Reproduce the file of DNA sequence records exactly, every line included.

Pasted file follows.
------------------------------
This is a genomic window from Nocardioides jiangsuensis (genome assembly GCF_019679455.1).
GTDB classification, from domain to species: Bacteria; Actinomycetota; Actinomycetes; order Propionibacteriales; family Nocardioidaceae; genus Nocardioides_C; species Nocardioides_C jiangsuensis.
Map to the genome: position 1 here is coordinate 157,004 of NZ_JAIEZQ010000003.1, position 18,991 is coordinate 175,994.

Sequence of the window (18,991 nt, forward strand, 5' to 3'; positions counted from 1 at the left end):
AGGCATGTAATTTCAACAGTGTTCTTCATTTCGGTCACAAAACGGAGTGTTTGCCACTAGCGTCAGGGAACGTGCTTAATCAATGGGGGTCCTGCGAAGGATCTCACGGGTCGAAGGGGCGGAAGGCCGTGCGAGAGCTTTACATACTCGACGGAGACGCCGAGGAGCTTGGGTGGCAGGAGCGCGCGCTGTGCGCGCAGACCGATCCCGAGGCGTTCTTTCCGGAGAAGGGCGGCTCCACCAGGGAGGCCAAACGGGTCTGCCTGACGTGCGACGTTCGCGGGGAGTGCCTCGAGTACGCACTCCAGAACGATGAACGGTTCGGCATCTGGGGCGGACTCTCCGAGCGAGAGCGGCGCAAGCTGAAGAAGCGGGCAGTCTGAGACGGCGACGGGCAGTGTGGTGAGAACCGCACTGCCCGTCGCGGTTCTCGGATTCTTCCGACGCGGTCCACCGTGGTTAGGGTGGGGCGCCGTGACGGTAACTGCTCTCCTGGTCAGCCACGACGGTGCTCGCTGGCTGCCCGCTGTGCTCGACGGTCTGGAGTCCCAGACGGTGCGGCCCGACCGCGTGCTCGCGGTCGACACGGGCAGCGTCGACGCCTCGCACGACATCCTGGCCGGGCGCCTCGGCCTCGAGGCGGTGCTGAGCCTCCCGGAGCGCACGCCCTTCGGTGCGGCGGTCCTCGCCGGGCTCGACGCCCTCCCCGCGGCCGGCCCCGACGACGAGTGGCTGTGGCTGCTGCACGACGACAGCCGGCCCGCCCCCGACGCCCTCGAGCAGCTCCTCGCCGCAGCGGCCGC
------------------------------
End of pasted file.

This is a genomic window from Nocardioides jiangsuensis (genome assembly GCF_019679455.1).
GTDB classification, from domain to species: Bacteria; Actinomycetota; Actinomycetes; order Propionibacteriales; family Nocardioidaceae; genus Nocardioides_C; species Nocardioides_C jiangsuensis.
Map to the genome: position 1 here is coordinate 157,004 of NZ_JAIEZQ010000003.1, position 18,991 is coordinate 175,994.

Sequence of the window (18,991 nt, forward strand, 5' to 3'; positions counted from 1 at the left end):
AGGCATGTAATTTCAACAGTGTTCTTCATTTCGGTCACAAAACGGAGTGTTTGCCACTAGCGTCAGGGAACGTGCTTAATCAATGGGGGTCCTGCGAAGGATCTCACGGGTCGAAGGGGCGGAAGGCCGTGCGAGAGCTTTACATACTCGACGGAGACGCCGAGGAGCTTGGGTGGCAGGAGCGCGCGCTGTGCGCGCAGACCGATCCCGAGGCGTTCTTTCCGGAGAAGGGCGGCTCCACCAGGGAGGCCAAACGGGTCTGCCTGACGTGCGACGTTCGCGGGGAGTGCCTCGAGTACGCACTCCAGAACGATGAACGGTTCGGCATCTGGGGCGGACTCTCCGAGCGAGAGCGGCGCAAGCTGAAGAAGCGGGCAGTCTGAGACGGCGACGGGCAGTGTGGTGAGAACCGCACTGCCCGTCGCGGTTCTCGGATTCTTCCGACGCGGTCCACCGTGGTTAGGGTGGGGCGCCGTGACGGTAACTGCTCTCCTGGTCAGCCACGACGGTGCTCGCTGGCTGCCCGCTGTGCTCGACGGTCTGGAGTCCCAGACGGTGCGGCCCGACCGCGTGCTCGCGGTCGACACGGGCAGCGTCGACGCCTCGCACGACATCCTGGCCGGGCGCCTCGGCCTCGAGGCGGTGCTGAGCCTCCCGGAGCGCACGCCCTTCGGTGCGGCGGTCCTCGCCGGGCTCGACGCCCTCCCCGCGGCCGGCCCCGACGACGAGTGGCTGTGGCTGCTGCACGACGACAGCCGGCCCGCCCCCGACGCCCTCGAGCAGCTCCTCGCCGCAGCGGCCGC